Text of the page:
Stay alongside the whales in Hervey Bay playground
EYEBALL-to-eyeball, I was face to face with a 30 tonne creature of the deep.
Do I run? Do I hide?
It sounds like the stuff of nightmares. But this intimate encounter was in fact a dream come true.
This ocean dweller wasn't a monster, but the most gentle giant of the deep blue.
Instead of screaming in fear and scrambling to the highest point of the boat, I smiled and embraced the experience of a lifetime.
Nudging towards the Tasman Venture whale watching vessel like a curious puppy, two humpback whales glided through the water.
I feel water on my face. The humpback had surfaced and was close enough to spray the boatload of tourists with mist from its blowhole.
Then the acrobatic show began.
Splash. One of the humpbacks performs a tail slap before plunging back into the water.
Splash. A pectoral fin pops out of the water and dives back into the ocean leaving behind a swirl of bubbles.
Then nothing. Everything is quiet on the water and aboard the Tasman Venture. He's gone...Or so we thought.
The whales plunge deep before resurfacing seconds later on the starboard side of the vessel.
Dashing from side to side like a dog to a ball, we peered into the crystalline water to catch a glimpse of the whale's white belly.
Ten whale watching operators in Hervey Bay - many with more than two decades' experience - ferry up to 50,000 visitors between August and October into Fraser's Platypus Bay and surrounding Great Sandy Marine Park for guaranteed up-close encounters with the whales.
The one-hour journey to the whales is an experience in itself, with spectacular view of the seemingly never-ending 120km white sands of Fraser Island. The 868m Urangan Pier fades into the distance as we set off in search of the whales.
While I was making the tedious journey up the Bruce Highway, charismatic gentle giants of the sea were making their own voyage on the humpback highway. And they had the best pit stop of all in mind.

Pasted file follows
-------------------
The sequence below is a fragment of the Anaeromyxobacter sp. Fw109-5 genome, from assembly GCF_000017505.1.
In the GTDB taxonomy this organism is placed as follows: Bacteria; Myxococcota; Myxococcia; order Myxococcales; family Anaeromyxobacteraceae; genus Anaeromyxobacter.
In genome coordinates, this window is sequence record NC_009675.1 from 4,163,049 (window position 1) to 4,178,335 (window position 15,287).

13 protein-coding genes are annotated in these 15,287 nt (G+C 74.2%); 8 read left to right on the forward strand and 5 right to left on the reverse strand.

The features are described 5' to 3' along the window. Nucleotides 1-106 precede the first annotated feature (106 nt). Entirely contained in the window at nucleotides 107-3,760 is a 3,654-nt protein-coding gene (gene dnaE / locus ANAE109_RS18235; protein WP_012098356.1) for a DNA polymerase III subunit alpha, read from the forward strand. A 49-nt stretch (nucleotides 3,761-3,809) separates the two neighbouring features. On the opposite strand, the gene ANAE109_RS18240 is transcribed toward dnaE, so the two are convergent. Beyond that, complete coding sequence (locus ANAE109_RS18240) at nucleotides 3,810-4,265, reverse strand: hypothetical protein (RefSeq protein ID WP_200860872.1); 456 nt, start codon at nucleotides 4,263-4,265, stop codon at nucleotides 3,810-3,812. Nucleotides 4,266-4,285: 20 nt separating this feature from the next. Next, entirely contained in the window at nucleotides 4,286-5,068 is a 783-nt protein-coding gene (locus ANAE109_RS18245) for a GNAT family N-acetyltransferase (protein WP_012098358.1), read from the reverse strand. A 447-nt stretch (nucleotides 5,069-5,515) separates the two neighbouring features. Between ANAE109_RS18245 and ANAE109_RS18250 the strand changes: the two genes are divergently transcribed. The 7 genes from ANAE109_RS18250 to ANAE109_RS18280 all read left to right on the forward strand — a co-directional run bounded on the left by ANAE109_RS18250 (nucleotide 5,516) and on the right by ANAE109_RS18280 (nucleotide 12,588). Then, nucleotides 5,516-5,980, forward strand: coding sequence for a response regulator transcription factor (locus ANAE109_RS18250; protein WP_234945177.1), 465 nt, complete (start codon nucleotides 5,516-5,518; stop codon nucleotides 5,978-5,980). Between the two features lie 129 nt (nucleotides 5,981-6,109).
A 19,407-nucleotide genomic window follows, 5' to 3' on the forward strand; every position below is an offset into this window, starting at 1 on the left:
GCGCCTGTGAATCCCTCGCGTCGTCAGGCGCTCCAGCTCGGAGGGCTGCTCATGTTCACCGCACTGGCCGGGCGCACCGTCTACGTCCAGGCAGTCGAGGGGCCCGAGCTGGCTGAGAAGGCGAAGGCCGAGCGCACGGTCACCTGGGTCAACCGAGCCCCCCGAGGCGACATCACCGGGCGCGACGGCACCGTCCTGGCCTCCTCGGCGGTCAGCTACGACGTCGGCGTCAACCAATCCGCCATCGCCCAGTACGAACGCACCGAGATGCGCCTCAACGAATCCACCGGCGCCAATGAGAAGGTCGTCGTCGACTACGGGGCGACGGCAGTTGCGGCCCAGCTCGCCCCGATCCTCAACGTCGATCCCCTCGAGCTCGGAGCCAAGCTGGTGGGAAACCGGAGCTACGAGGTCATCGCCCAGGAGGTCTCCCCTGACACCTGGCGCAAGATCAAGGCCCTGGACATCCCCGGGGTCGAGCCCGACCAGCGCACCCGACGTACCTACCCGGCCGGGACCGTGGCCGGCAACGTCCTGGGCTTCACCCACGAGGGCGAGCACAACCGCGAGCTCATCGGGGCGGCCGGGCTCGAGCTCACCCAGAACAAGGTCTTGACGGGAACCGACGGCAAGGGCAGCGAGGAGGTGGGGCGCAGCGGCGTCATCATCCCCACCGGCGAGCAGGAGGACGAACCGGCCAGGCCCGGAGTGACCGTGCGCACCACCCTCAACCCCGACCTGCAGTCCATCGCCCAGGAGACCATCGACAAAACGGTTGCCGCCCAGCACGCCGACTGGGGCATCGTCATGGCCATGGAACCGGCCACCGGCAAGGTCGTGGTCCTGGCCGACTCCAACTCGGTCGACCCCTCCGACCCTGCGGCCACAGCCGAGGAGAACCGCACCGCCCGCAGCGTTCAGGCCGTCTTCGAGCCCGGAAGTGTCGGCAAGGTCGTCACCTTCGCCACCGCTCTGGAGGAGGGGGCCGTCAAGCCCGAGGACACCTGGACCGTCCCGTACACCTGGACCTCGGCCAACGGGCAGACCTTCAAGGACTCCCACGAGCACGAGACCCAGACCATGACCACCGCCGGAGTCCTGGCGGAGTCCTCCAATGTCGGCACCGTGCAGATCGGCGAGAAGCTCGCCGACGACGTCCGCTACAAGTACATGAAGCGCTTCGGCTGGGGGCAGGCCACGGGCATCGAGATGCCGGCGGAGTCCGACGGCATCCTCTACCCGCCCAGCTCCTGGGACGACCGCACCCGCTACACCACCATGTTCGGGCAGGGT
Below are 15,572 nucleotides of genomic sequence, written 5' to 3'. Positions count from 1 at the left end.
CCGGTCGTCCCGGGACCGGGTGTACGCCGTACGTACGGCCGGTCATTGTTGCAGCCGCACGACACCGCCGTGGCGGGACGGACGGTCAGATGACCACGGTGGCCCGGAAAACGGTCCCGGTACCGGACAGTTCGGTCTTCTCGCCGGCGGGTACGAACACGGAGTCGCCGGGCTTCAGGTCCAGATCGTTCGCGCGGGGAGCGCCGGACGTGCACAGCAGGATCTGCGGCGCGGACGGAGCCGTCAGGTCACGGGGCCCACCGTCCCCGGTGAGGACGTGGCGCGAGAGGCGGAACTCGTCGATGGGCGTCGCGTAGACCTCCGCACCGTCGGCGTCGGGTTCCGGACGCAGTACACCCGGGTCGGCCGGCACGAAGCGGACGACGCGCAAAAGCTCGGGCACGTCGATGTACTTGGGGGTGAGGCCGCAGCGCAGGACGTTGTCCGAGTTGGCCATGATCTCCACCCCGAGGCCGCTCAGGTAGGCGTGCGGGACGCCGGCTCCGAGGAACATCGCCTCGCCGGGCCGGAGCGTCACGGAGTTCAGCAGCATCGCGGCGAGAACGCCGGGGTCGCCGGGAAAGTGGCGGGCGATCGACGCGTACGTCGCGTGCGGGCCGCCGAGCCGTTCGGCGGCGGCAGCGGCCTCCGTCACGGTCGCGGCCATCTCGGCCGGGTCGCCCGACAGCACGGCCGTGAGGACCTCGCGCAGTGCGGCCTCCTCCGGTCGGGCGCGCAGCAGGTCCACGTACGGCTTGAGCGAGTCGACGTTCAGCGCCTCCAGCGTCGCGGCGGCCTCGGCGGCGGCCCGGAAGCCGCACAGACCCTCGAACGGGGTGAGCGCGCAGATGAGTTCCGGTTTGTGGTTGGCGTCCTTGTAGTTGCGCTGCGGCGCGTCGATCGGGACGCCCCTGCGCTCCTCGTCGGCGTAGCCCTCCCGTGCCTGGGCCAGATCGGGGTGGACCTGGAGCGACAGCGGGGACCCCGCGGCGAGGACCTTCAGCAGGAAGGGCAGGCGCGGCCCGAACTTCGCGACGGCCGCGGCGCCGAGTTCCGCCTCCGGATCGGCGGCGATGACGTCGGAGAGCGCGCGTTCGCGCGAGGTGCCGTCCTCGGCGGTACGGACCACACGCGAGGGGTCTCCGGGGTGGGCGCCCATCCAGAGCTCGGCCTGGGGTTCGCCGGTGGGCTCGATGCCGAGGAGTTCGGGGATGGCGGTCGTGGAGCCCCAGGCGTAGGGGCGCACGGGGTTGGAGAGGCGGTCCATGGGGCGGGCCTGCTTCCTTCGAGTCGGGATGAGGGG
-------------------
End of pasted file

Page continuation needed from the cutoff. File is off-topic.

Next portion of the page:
What makes Hervey Bay trips truly unique is the whales are not travelling.
They've already been up north and given birth and they are travelling south in their mass migration. They choose to stop in Hervey Bay every year to nurture their calves and teach them essential survival skills.
Sure, some people say "well I can see the whales going past sometimes near my house", but a pair of binoculars or a speck in an iPhone photo could never compare to the true whale watching encounters of Hervey Bay.
Under law operators are required to stay 300m away, but the inquisitive whales almost always have other ideas, circling or as the operators call it "mugging" the boat.
I couldn't believe it.
These whales had every opportunity to leave. To say "no thanks" to the hordes of tourists waving their hands in the air and cooing with excitement.
But they didn't. Instead these two whales circled the boat for more than an hour, lapping up the attention.
If the whales are the true stars of Hervey Bay, their stage is the azure ocean, lapping at the white shores of the world's biggest sand island, Fraser Island.
And it's simply magnificent.
To take a look at the aquatic playground that surrounds Hervey Bay, we step off a whale watching boat and on to a jetski to explore the hidden gems of the Great Sandy Straits.
The first glimpse starts on the Hervey Bay esplanade. Spanning 12km from Point Vernon to Urangan, the esplanade offers complete ocean views with plenty to do along the way.
The strip is dotted with exercise equipment, barbecues, bench seats and grassed areas to take in the beauty of the calm waters of Hervey Bay.
We stop at Enzo's by the Beach oceanfront cafe for breakfast at Scarness.
It's early and the morning sun beams on the glassy, still water. A tiny ripple flattens out on to the sand as the small pier reflects in the water.
It's a great view as we enjoy poached eggs atop of bagels with generously spiced chai lattes. We spot the beanbags by the sand, it's a tempting invitation, but we don't have much time to spare before our jetski adventure.
We head a short drive up the road to Aquavue Cafe and
Watersports and it's here we meet the owner, Larry Burch. He is super welcoming, telling us all about his big expansion plans for the popular venue at Torquay.
A complete character he soon calmed my nerves before my firsts ever jetski ride.
We are strapped into a lifejacket and after a quick how-to lesson, we're off exploring the Great Sandy Straits.
I turn the accelerator just a little to 15kmh. It's enough, I thought. Surely that will do.
I quickly learnt the faster the better, to allow the jetski to glide over the surface of the water and not become bogged down in the open ocean waves.
Okay, here goes nothing. I turn the accelerator and I'm off. The wind breezes through my hair as we set off to explore.